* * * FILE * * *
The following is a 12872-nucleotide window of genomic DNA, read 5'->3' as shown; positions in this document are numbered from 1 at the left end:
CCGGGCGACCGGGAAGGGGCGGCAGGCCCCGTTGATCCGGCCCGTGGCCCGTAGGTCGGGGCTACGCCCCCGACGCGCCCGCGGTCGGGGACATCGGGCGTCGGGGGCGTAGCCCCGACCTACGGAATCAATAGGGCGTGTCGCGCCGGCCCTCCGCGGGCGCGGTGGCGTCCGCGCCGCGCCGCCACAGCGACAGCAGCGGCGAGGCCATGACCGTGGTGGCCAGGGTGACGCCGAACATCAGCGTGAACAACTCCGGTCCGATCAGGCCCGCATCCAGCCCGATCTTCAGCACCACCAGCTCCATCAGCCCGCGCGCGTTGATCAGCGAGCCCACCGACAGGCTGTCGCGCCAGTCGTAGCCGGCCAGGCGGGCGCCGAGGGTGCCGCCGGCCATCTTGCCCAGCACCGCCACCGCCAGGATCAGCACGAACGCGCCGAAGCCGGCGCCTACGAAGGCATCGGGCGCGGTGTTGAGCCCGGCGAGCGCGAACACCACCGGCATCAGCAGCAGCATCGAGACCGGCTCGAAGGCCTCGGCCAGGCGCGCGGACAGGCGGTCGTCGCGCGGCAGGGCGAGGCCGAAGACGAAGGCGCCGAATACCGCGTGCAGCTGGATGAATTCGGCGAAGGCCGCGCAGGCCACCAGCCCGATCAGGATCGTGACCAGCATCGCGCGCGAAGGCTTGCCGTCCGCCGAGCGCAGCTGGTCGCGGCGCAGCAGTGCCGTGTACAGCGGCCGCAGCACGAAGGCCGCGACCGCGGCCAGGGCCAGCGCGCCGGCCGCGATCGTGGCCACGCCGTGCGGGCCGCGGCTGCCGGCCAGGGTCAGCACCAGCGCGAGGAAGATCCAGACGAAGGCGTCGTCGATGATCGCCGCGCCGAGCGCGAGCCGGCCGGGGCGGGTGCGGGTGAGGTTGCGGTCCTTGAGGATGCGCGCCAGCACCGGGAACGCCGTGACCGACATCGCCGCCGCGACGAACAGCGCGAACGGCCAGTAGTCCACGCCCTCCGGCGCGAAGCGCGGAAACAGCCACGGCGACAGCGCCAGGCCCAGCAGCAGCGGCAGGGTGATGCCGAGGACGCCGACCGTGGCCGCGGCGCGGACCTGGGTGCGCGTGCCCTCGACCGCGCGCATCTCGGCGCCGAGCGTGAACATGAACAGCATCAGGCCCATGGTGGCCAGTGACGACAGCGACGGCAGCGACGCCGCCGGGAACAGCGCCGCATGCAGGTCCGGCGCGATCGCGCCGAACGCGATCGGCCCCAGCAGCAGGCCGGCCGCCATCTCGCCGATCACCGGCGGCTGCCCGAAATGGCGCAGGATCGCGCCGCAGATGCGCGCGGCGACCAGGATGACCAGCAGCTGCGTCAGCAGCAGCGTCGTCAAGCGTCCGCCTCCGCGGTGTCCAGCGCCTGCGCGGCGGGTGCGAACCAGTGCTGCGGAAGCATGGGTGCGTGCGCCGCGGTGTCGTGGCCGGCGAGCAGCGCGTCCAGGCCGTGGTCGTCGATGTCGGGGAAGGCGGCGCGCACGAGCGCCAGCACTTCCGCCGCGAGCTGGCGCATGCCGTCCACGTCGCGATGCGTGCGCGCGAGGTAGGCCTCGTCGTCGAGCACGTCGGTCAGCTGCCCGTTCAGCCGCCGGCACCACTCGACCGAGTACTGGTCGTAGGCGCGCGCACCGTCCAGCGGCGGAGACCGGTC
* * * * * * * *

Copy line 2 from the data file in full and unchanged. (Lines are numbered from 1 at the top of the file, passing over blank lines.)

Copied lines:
CCGGGCGACCGGGAAGGGGCGGCAGGCCCCGTTGATCCGGCCCGTGGCCCGTAGGTCGGGGCTACGCCCCCGACGCGCCCGCGGTCGGGGACATCGGGCGTCGGGGGCGTAGCCCCGACCTACGGAATCAATAGGGCGTGTCGCGCCGGCCCTCCGCGGGCGCGGTGGCGTCCGCGCCGCGCCGCCACAGCGACAGCAGCGGCGAGGCCATGACCGTGGTGGCCAGGGTGACGCCGAACATCAGCGTGAACAACTCCGGTCCGATCAGGCCCGCATCCAGCCCGATCTTCAGCACCACCAGCTCCATCAGCCCGCGCGCGTTGATCAGCGAGCCCACCGACAGGCTGTCGCGCCAGTCGTAGCCGGCCAGGCGGGCGCCGAGGGTGCCGCCGGCCATCTTGCCCAGCACCGCCACCGCCAGGATCAGCACGAACGCGCCGAAGCCGGCGCCTACGAAGGCATCGGGCGCGGTGTTGAGCCCGGCGAGCGCGAACACCACCGGCATCAGCAGCAGCATCGAGACCGGCTCGAAGGCCTCGGCCAGGCGCGCGGACAGGCGGTCGTCGCGCGGCAGGGCGAGGCCGAAGACGAAGGCGCCGAATACCGCGTGCAGCTGGATGAATTCGGCGAAGGCCGCGCAGGCCACCAGCCCGATCAGGATCGTGACCAGCATCGCGCGCGAAGGCTTGCCGTCCGCCGAGCGCAGCTGGTCGCGGCGCAGCAGTGCCGTGTACAGCGGCCGCAGCACGAAGGCCGCGACCGCGGCCAGGGCCAGCGCGCCGGCCGCGATCGTGGCCACGCCGTGCGGGCCGCGGCTGCCGGCCAGGGTCAGCACCAGCGCGAGGAAGATCCAGACGAAGGCGTCGTCGATGATCGCCGCGCCGAGCGCGAGCCGGCCGGGGCGGGTGCGGGTGAGGTTGCGGTCCTTGAGGATGCGCGCCAGCACCGGGAACGCCGTGACCGACATCGCCGCCGCGACGAACAGCGCGAACGGCCAGTAGTCCACGCCCTCCGGCGCGAAGCGCGGAAACAGCCACGGCGACAGCGCCAGGCCCAGCAGCAGCGGCAGGGTGATGCCGAGGACGCCGACCGTGGCCGCGGCGCGGACCTGGGTGCGCGTGCCCTCGACCGCGCGCATCTCGGCGCCGAGCGTGAACATGAACAGCATCAGGCCCATGGTGGCCAGTGACGACAGCGACGGCAGCGACGCCGCCGGGAACAGCGCCGCATGCAGGTCCGGCGCGATCGCGCCGAACGCGATCGGCCCCAGCAGCAGGCCGGCCGCCATCTCGCCGATCACCGGCGGCTGCCCGAAATGGCGCAGGATCGCGCCGCAGATGCGCGCGGCGACCAGGATGACCAGCAGCTGCGTCAGCAGCAGCGTCGTCAAGCGTCCGCCTCCGCGGTGTCCAGCGCCTGCGCGGCGGGTGCGAACCAGTGCTGCGGAAGCATGGGTGCGTGCGCCGCGGTGTCGTGGCCGGCGAGCAGCGCGTCCAGGCCGTGGTCGTCGATGTCGGGGAAGGCGGCGCGCACGAGCGCCAGCACTTCCGCCGCGAGCTGGCGCATGCCGTCCACGTCGCGATGCGTGCGCGCGAGGTAGGCCTCGTCGTCGAGCACGTCGGTCAGCTGCCCGTTCAGCCGCCGGCACCACTCGACCGAGTACTGGTCGTAGGCGCGCGCACCGTCCAGCGGCGGAGACCGGTC